HP's business notebook took a somewhat sluggish 30 seconds to boot, which is longer than the average mainstream laptop (0:26). The Acer TravelMate P645 (0:23, Windows 7 Pro) was also faster.
The EliteBook 850 also transferred files slower than all four laptops, but faster than the average mainstream notebook. It took HP's device 47 seconds to duplicate 5GB of mixed media files equaling a rate of 108.3 MBps, which is slower than the Lenovo ThinkPad T440s (188 MBps), the Acer TravelMate P645 (176 MBps) and the Dell Latitude E7440 (130 MBps).
HP's offering was the fastest when it came to retrieving data. The EliteBook 850 matched 20,000 names to their corresponding addresses during the Open Office Spreadsheet test in just 4 minutes and 28 seconds, which is faster than the 6 minutes and 17-second mainstream category average. This also outperforms the Dell Latitude E7440 (4:46), Acer TravelMate P645 (4:42) and Lenovo ThinkPad T440s (5:14).
The HP EliteBook 850's integrated Intel HD Graphics 4400 is more than adequate for casual gaming and watching HD movies, but don't expect a hardcore gaming experience. The notebook ran "World of Warcraft" at an acceptable rate of 47 fps with the screen resolution set to 1024 x 768 on auto settings, but this dropped to 21 fps at its native 1080p resolution.
The EliteBook scored 37,731 during the 3DMark Ice Storm benchmark, which falls below the 40,507 mainstream notebook category average. Comparatively, the Dell Latitude E7440 (29,235) and ThinkPad T440s (25,767) scored lower, and the Acer TravelMate hit a higher 39,585.
The HP EliteBook 850's 3-cell battery lasted for 7 hours and 26 minutes during the LAPTOP Battery Test, which consists of continuously surfing the Web with the display brightness set to 40 percent. This is longer than the 6:50 mainstream laptop category average, the Dell Latitude E7440 (5:52) and the Lenovo ThinkPad T440s with its regular battery (7:01). However, the Acer TravelMate P645 (9:46) and the Thinkpad T440s with its high-capacity battery (14:36) lasted much longer during the same test. To be fair, though, both of those notebooks are 14-inchers, which place more of an emphasis on portability.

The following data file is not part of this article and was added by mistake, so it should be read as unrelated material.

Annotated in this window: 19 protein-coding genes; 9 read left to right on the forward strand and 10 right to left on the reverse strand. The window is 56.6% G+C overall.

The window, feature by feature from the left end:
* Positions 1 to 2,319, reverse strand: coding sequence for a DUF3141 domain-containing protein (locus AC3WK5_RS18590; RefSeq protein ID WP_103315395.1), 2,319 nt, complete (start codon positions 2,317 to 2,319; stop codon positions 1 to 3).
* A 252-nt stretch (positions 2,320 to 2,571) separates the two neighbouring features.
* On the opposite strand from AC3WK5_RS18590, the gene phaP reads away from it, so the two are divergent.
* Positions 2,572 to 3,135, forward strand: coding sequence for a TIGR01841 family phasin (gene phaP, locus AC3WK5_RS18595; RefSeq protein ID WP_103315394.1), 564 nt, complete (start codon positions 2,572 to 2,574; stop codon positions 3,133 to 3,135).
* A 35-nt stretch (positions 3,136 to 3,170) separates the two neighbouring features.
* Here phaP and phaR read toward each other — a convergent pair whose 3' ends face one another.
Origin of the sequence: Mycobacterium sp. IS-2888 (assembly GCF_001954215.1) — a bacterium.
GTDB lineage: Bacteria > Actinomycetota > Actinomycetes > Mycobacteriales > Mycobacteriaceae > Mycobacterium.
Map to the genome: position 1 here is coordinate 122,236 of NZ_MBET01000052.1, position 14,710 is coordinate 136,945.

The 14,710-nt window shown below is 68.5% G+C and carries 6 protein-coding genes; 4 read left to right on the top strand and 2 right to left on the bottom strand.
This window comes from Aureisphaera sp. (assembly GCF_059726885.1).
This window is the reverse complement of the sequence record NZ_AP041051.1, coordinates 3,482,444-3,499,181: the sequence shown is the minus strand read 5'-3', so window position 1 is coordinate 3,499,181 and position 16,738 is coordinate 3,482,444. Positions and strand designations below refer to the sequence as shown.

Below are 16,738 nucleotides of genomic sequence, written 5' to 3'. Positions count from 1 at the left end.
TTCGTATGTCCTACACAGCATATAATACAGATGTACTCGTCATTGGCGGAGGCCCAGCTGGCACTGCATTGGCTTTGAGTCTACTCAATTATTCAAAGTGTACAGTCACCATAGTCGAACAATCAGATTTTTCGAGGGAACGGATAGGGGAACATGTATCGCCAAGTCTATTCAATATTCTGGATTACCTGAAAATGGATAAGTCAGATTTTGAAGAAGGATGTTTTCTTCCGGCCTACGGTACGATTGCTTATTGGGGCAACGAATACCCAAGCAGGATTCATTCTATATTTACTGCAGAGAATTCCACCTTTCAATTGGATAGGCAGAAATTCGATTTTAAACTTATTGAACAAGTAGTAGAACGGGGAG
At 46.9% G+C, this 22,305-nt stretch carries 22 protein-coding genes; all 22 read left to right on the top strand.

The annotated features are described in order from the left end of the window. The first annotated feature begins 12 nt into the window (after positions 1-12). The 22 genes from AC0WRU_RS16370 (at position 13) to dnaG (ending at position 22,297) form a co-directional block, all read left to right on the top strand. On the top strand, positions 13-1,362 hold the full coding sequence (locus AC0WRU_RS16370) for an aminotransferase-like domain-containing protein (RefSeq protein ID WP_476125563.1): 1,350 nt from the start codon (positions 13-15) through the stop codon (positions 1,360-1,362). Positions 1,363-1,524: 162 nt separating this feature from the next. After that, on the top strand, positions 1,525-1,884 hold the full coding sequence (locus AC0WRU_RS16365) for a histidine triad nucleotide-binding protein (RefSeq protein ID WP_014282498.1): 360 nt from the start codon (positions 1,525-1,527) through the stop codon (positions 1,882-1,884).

The HP EliteBook 850 comes in a few different flavors depending on your budget. The least expensive model starts at $954 and features a 15.6-inch 1366 x 768 resolution display, 4GB of RAM, a 7,200RPM 500GB hard drive and runs on an Intel Core i5-4200U processor with integrated Intel HD Graphics 4400.
The priciest model sells for $1,914 and comes with a 1080p display, 16GB of RAM and a 256GB SATA self-encrypting hard drive. Our review unit is just below the highest price point at $1,614 with a 1080p display, an Intel Core i7-4600U processor with 8GB of RAM, a 256GB SSD.
Software and Warranty
The Windows 7 Professional notebook is fairly barebones out of the box, but HP offers robust security software. The HP Client Security program serves as a dashboard for managing features such as enrolled fingerprints, passwords and HP Trust Circles. The File Sanitizer allows you to delete any folder or file by virtually shredding it so it can never be seen again. The Bing Desktop widget provides shortcuts to weather, news, trending topics, photos, videos and Facebook right on your desktop.
As mentioned above, the EliteBook 850 comes preloaded with Cyberlink's YouCam software for taking images with its 720p webcam and DTS Audio for managing sound preferences.
HP also includes a limited three-year warranty that covers parts and labor, including the device's battery. See how HP fared in our Tech Support Showdown and Best & Worst Brands report.
The $1,614 HP EliteBook 850 is one of the best 15-inch business notebooks money can buy. It offers robust security, long battery life and a luminous display for the price.
Geared toward those who want control over their files, the notebook comes with a removable bottom for swapping out your hard drive and HP's Trust Circles encryption software to ensure only approved contacts see your confidential content. We also appreciate the soft-touch scratch- resistant magnesium lid. The only notable strike against the EliteBook 850 is the matte display's somewhat shallow viewing angles.
Those who don't mind a smaller screen should check out the Lenovo ThinkPad T440s, which offers swifter performance, a better keyboard and a more impressive 14 hours of battery life. Overall, though, the EliteBook 850 is a very good choice for workers in need of a durable and secure large-screen they can take with them.